The four river Gods are the protagonists of the Fountain of the Four Rivers (Fontana dei Quattro Fiumi) by Bernini in Piazza Navona, Rome.
The fountain was commissioned in 1651 by Pope Innocent X, whose family palace, the Palazzo Pamphili, faced onto the piazza.
The four rivers represent the four continents then known: the Danube (Europe), the Rio de la Plata (the Americas), the Nile (Africa) and the Ganges (Asia). To complete the four allegorical characters, Bernini sought the help of several sculptors: Claude Poussin for the Ganges, Giacomo Antonio Fancelli for the Nile, Antonio Raggi il Lombardo for the Danube and Francesco Baratta for the Rio della Plata.
The five classical elements are represented, as well: water, by the two large fish, earth, by the great mass of rocks and the fauna and flora, air, that moves the palm tree and fire in the rays of the sun, symbolized by the obelisk.
The Danube, symbolizing Europe, is represented by a figure with this hear tied back, turned towards a horse, with a huge fish beneath him. Why Bernini chose the Danube over the Tiber to represent Europe and the center of Catholicism remains a mystery.
The Rio de la Plata (silver river), holding his arm up, symbolizes submission, due to the fact that the American continent had been recently colonized. It seems as if he is blinded by the light emanating from the central obelisk, which represents the supremacy of Christianity over the four parts of the world. Atop the obelisk is a bronze dove and olive-branch, the emblem of the Pamphili family (the Pope’s family) and symbolic of the civic generosity of the Church, as the fountains were often the only source of water. The pile of coins beside the Rio de la Plata is a reference to the riches of the New World. The word plata means ‘silver’, but also ‘money’ in South-American spanish.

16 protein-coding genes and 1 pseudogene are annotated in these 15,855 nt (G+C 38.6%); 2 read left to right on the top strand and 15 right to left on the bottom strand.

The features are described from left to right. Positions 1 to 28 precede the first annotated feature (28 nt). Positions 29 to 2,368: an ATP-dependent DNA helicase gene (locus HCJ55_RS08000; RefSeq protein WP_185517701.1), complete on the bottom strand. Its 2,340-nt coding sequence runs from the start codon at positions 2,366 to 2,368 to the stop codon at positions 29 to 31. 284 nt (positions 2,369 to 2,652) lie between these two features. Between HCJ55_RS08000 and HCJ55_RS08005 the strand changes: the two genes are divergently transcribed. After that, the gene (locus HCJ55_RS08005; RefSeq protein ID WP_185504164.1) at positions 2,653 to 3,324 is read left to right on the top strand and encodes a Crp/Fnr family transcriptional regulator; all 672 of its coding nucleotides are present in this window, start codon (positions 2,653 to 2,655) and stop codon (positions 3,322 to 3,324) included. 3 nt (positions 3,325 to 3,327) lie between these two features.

The face of the Nile is veiled, as its source was still unknown at those times. The lion and the palm tree represent the African continent.
The Ganges, cradle of very ancient civilizations is personified by a bearded figure, holding an oar, sitting is an austere position with an elephant beneath him.
Legend has it that Bernini had drawn two of the fountain’s river Gods to mock his eternal rival, Borromini; the Rio de la Plata, facing the church, raises his hand as if protecting himself from the building, likely to fall. The Nile would conceal its head with a veil not to see Borromini’s ‘horrible work’.